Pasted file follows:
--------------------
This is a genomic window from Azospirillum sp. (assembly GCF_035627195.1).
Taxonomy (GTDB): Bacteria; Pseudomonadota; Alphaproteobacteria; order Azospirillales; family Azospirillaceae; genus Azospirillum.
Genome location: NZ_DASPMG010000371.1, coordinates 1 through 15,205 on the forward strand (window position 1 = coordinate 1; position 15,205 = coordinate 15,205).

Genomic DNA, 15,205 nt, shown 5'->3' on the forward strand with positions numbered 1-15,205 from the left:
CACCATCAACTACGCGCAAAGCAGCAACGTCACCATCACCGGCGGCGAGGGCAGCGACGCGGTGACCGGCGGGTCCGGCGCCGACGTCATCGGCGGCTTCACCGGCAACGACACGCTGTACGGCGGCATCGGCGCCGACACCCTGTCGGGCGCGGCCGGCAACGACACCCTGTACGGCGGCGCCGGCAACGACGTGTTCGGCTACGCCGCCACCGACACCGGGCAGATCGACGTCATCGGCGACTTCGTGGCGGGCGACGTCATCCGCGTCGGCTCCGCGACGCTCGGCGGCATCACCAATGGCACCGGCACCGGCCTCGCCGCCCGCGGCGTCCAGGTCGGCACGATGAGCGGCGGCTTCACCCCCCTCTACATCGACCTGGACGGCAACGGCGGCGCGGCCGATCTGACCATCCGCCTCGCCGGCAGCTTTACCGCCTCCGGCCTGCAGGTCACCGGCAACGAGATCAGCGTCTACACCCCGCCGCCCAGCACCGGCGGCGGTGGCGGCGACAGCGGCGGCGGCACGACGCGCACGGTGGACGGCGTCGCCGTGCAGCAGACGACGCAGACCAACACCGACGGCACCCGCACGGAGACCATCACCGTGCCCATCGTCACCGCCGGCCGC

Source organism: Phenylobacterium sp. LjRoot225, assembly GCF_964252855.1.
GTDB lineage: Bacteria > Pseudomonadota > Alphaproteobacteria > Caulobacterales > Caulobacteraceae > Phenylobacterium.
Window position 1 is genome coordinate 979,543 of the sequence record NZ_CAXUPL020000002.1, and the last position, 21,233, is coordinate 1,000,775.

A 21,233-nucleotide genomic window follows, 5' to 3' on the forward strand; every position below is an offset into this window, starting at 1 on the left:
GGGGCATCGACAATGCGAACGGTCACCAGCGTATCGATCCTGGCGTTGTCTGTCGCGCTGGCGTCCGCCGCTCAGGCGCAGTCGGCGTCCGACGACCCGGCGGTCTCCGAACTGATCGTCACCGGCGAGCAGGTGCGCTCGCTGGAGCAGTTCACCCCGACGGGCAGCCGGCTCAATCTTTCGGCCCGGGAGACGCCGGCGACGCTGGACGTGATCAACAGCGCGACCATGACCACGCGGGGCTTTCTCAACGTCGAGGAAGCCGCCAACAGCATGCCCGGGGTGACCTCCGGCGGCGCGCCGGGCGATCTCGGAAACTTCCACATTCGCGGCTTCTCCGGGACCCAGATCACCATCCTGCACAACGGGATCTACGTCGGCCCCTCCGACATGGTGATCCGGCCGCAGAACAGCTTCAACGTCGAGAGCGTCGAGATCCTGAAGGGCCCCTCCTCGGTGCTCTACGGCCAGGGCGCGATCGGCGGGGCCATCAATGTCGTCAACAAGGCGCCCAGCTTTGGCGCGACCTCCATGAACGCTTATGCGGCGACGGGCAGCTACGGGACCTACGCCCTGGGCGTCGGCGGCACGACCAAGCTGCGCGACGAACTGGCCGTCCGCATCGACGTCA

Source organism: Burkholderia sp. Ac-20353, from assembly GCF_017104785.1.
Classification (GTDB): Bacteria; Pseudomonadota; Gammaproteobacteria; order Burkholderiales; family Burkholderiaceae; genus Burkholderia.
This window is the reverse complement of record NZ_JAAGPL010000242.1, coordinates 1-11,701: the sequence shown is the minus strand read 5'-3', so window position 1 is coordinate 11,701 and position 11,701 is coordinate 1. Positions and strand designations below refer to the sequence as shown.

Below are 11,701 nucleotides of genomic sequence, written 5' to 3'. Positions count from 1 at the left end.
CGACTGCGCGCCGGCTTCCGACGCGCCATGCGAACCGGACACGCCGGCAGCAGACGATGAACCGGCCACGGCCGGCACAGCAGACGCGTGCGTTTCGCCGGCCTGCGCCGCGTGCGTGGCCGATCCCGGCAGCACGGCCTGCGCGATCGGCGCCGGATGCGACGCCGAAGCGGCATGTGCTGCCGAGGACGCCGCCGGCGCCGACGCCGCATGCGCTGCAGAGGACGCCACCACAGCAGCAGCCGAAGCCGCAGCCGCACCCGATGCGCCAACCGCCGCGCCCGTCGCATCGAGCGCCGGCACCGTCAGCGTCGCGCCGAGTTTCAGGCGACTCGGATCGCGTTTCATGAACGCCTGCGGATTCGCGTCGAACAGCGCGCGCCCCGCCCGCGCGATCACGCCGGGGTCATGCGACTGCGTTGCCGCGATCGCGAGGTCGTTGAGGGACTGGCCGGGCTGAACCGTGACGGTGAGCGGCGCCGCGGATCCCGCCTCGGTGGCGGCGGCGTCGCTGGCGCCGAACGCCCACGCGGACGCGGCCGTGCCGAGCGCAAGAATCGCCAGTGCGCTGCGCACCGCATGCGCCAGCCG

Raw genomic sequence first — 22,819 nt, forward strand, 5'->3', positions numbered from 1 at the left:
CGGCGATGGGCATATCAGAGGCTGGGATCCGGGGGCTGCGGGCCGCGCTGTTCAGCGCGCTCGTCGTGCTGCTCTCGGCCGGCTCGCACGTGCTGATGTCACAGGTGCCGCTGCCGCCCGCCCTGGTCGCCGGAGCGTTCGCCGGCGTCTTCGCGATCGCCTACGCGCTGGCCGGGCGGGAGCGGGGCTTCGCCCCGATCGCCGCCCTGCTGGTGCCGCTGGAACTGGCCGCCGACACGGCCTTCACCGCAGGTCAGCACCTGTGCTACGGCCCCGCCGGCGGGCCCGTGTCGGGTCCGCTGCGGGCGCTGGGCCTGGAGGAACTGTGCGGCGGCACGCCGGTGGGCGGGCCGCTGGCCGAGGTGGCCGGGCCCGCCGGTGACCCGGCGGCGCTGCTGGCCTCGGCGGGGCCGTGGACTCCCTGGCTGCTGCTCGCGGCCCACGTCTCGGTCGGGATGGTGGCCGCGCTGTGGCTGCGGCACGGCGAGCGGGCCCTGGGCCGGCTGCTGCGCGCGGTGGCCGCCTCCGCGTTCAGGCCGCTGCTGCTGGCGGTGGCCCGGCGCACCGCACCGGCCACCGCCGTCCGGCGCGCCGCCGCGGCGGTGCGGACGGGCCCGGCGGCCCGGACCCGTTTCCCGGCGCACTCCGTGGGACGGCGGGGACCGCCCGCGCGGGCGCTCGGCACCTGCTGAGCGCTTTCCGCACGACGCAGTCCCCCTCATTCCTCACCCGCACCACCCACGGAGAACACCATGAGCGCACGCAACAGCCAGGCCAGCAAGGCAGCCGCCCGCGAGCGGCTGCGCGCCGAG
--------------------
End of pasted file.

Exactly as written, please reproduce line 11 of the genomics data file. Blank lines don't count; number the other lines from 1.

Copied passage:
Source organism: Burkholderia sp. Ac-20353, from assembly GCF_017104785.1.